An Onlinepethealth webinar with Dr Kenneth Joubert got me thinking about Serotonin Syndrome. This is not something I am terribly familiar with, so I set out to find out why I know so little, and what I need to know!
It seems that Serotonin Syndrome can occur as a result of using mood-altering drugs or antidepressant drugs prescribed for anxiety (usually separation anxiety), fear or hyper-reactivity. The medications often come in the form of selective serotonin reuptake inhibitors (SSRIs) and tricyclic antidepressants (TCAs), and things go wrong when they are used incorrectly, or when they interact with other medications, foods or supplements – leading to an excess of serotonergic activity. SSRIs work by selectively blocking the reuptake of serotonin by the presynaptic neurons, which leads to an increase of serotonin in the synapses. TCAs will also block the reuptake of norepinephrine, dopamine and serotonin at the presynaptic terminal, which will again increase the levels of serotonin in the synapses.
How would these dogs present?
Firstly, it is a serious, acute condition that can lead to death if left untreated. Symptoms are numerous and affect multiple body systems. Autonomic hyperactivity may include excess panting and rapid breathing, diarrhoea, fever, abnormally high blood pressure, a rapid heart rate and dilated pupils. Neuromuscular symptoms may include hyperreflexia, spasmodic jerky contractions of muscle groups, muscle tremors and rigidity. Dogs will also display an altered mental state, which can include agitation, confusion and excitement.
What causes Serotonin Syndrome?
Serotonin Syndrome occurs as the result of excessive serotonergic activity, which can result from a number of things, including drug overdose, drug interactions and interactions with food or supplements.
Drug overdoses are the easiest to identify, as the dog will have ingested an excessive amount of a drug, with symptoms following shortly thereafter.
Drug interactions can be harder to identify. Any dog on multiple medications should be closely monitored and possible interactions between the various drugs should be considered. For example, Tramadol, an opioid analgesic with a weak serotonin reuptake inhibiting effect, can increase the risk of seizures when combined with any SSRI. The same applies to Metoclopramide, a dopamine receptor antagonist used to prevent vomiting.
Interactions with food or supplements are much harder to prevent, as possible interactions are often unknown to the owner. However, we do know that tryptophan, commonly found in supplements for behaviour modification, increases the risk for the development of Serotonin Syndrome when used in combination with behaviour modifying medication. In addition, S-adenosylmethionine, often found in supplements for mental, liver and joint support, should be avoided. Foods like cheese, dried meat or fish and soy can be high in tyramine, which can also interact with SSRI drugs and cause serotonin syndrome. Owner education in this department is essential if pets are receiving medication to assist in a behaviour modification program.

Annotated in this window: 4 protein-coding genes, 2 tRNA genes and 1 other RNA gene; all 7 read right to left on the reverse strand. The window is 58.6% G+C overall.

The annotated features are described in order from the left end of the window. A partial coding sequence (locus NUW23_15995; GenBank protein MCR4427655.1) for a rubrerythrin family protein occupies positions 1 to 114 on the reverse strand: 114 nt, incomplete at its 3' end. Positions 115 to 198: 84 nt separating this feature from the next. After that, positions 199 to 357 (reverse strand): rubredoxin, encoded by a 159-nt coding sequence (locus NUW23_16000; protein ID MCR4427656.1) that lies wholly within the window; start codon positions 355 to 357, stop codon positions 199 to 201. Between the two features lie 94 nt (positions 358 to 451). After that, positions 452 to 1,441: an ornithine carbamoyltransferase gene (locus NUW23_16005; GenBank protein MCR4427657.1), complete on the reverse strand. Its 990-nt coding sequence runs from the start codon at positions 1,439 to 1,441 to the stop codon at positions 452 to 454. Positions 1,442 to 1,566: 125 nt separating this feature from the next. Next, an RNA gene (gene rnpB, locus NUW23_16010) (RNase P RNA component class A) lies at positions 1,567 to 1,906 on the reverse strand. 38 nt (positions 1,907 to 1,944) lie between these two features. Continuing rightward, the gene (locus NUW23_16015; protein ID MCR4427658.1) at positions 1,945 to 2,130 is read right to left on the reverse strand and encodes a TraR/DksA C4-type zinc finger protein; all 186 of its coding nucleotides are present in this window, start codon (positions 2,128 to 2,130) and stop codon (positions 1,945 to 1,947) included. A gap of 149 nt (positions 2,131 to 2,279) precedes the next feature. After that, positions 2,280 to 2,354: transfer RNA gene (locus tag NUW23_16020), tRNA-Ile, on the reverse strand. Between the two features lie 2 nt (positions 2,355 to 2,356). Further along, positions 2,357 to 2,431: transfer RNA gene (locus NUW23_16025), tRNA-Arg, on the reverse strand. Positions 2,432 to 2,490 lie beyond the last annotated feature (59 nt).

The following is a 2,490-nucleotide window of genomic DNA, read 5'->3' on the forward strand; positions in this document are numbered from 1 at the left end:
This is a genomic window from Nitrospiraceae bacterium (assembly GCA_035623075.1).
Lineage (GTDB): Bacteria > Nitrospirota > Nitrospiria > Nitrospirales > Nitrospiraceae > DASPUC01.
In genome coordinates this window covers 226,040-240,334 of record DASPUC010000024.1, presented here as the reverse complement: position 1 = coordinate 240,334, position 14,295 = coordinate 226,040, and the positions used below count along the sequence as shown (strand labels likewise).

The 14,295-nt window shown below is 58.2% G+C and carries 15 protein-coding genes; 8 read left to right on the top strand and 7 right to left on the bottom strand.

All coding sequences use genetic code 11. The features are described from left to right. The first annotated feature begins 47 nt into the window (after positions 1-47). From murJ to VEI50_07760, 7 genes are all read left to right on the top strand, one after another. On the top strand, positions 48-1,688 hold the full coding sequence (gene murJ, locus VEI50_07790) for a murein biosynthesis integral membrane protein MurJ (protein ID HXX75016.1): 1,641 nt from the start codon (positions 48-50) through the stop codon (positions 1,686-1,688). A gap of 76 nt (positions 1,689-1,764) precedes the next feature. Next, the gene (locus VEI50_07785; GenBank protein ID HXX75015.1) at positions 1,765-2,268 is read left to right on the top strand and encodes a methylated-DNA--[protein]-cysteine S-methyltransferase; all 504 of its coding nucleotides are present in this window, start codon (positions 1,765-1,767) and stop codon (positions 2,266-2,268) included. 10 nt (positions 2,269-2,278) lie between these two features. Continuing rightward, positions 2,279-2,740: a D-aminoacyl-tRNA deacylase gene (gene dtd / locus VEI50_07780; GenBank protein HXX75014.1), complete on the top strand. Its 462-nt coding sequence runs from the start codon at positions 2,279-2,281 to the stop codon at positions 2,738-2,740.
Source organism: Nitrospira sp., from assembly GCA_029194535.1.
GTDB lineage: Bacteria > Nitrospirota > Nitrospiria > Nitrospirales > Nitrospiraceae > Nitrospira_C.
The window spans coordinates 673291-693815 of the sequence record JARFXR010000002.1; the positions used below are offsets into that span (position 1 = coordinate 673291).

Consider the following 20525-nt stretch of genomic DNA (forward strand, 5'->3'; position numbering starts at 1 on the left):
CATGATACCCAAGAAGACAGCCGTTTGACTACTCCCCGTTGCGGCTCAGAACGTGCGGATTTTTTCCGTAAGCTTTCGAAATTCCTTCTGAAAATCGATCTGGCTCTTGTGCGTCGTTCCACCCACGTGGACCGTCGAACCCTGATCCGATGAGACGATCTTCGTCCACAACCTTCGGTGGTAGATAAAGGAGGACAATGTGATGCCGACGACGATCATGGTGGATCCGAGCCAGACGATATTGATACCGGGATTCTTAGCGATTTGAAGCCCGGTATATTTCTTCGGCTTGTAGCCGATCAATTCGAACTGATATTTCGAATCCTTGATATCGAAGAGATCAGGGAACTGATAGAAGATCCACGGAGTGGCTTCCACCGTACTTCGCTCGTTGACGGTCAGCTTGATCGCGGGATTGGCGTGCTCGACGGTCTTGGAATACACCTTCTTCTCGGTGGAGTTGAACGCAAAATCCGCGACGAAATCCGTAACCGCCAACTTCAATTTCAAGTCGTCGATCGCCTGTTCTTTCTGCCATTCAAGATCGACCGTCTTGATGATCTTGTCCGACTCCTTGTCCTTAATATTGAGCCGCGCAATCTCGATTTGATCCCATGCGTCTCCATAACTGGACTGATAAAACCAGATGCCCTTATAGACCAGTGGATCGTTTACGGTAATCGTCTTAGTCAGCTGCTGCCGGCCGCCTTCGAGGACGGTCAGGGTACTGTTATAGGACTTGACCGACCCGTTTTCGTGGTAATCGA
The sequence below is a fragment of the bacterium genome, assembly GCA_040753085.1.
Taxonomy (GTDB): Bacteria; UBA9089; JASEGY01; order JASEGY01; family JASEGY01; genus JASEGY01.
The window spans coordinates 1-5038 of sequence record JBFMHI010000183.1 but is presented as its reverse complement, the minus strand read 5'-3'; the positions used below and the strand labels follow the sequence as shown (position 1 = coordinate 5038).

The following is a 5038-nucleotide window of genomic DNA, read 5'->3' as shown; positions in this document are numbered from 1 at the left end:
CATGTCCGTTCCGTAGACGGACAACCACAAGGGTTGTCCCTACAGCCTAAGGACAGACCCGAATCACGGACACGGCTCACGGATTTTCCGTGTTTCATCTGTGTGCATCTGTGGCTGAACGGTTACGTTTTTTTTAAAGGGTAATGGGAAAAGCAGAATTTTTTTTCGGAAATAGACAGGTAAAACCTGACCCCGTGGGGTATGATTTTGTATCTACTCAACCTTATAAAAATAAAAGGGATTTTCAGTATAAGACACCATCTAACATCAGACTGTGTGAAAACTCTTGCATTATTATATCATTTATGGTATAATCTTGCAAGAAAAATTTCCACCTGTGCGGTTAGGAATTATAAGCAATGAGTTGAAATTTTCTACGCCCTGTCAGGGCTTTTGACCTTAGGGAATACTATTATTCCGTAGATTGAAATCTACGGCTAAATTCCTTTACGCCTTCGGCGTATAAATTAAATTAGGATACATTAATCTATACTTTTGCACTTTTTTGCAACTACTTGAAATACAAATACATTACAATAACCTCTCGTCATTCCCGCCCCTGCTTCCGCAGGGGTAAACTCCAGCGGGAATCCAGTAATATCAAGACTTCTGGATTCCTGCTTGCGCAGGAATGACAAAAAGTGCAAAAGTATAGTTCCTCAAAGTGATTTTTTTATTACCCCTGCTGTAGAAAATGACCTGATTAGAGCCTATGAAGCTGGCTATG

How is Serotonin Syndrome treated?
If you receive a phone call from a client in a panic, describing the above symptoms, and the dog is on some kind of behaviour modification medication, tell them to stop all meds and get their pet to the vet. The vet will be able to support the dog, as well as administering a serotonin antagonist.
You can also advise your client to get some information ready for the veterinarian: how long since the dog ingested the last medication, or got into that pill bottle, or ate that stick of biltong. If it has been less than two hours, they may be able to pursue decontamination. If it has been more than two hours, a different course of action will need to be pursued. Advise the owner to take the supplements and medication bottles with them to the vet if they can, and try to account for as much of their pet’s food intake over the last few hours as they can.
Although Serotonin Syndrome is a rare condition, the number of dogs being treated medically for behavioural problems is increasing, making it worth our while to know the basics of the condition. In this way we will be better positioned to work together with veterinarians and owners to prevent it, by educating and empowering owners.
I would love to hear of your experiences in the comments below!
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